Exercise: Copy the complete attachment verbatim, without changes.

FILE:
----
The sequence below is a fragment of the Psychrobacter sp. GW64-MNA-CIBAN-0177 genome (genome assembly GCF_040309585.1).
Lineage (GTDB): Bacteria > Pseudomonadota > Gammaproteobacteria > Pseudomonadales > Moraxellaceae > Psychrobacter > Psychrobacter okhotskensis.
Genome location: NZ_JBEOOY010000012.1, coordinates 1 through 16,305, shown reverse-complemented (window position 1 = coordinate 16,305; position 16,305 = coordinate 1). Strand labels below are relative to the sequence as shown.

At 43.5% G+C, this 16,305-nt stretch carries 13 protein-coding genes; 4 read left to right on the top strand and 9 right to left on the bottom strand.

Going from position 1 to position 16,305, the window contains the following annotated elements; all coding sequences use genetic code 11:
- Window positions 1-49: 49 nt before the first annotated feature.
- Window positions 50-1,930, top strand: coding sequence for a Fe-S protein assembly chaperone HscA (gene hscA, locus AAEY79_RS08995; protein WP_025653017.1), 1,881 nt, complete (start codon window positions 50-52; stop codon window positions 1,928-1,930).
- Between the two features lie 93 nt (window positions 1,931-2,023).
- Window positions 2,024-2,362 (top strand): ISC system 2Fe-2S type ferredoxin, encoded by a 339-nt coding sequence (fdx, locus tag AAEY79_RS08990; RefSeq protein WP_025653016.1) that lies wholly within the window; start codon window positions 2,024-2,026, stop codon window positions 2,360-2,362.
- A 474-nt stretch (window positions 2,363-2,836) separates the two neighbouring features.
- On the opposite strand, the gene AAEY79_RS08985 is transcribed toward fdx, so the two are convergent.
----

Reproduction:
The sequence below is a fragment of the Psychrobacter sp. GW64-MNA-CIBAN-0177 genome (genome assembly GCF_040309585.1).
Lineage (GTDB): Bacteria > Pseudomonadota > Gammaproteobacteria > Pseudomonadales > Moraxellaceae > Psychrobacter > Psychrobacter okhotskensis.
Genome location: NZ_JBEOOY010000012.1, coordinates 1 through 16,305, shown reverse-complemented (window position 1 = coordinate 16,305; position 16,305 = coordinate 1). Strand labels below are relative to the sequence as shown.

At 43.5% G+C, this 16,305-nt stretch carries 13 protein-coding genes; 4 read left to right on the top strand and 9 right to left on the bottom strand.

Going from position 1 to position 16,305, the window contains the following annotated elements; all coding sequences use genetic code 11:
- Window positions 1-49: 49 nt before the first annotated feature.
- Window positions 50-1,930, top strand: coding sequence for a Fe-S protein assembly chaperone HscA (gene hscA, locus AAEY79_RS08995; protein WP_025653017.1), 1,881 nt, complete (start codon window positions 50-52; stop codon window positions 1,928-1,930).
- Between the two features lie 93 nt (window positions 1,931-2,023).
- Window positions 2,024-2,362 (top strand): ISC system 2Fe-2S type ferredoxin, encoded by a 339-nt coding sequence (fdx, locus tag AAEY79_RS08990; RefSeq protein WP_025653016.1) that lies wholly within the window; start codon window positions 2,024-2,026, stop codon window positions 2,360-2,362.
- A 474-nt stretch (window positions 2,363-2,836) separates the two neighbouring features.
- On the opposite strand, the gene AAEY79_RS08985 is transcribed toward fdx, so the two are convergent.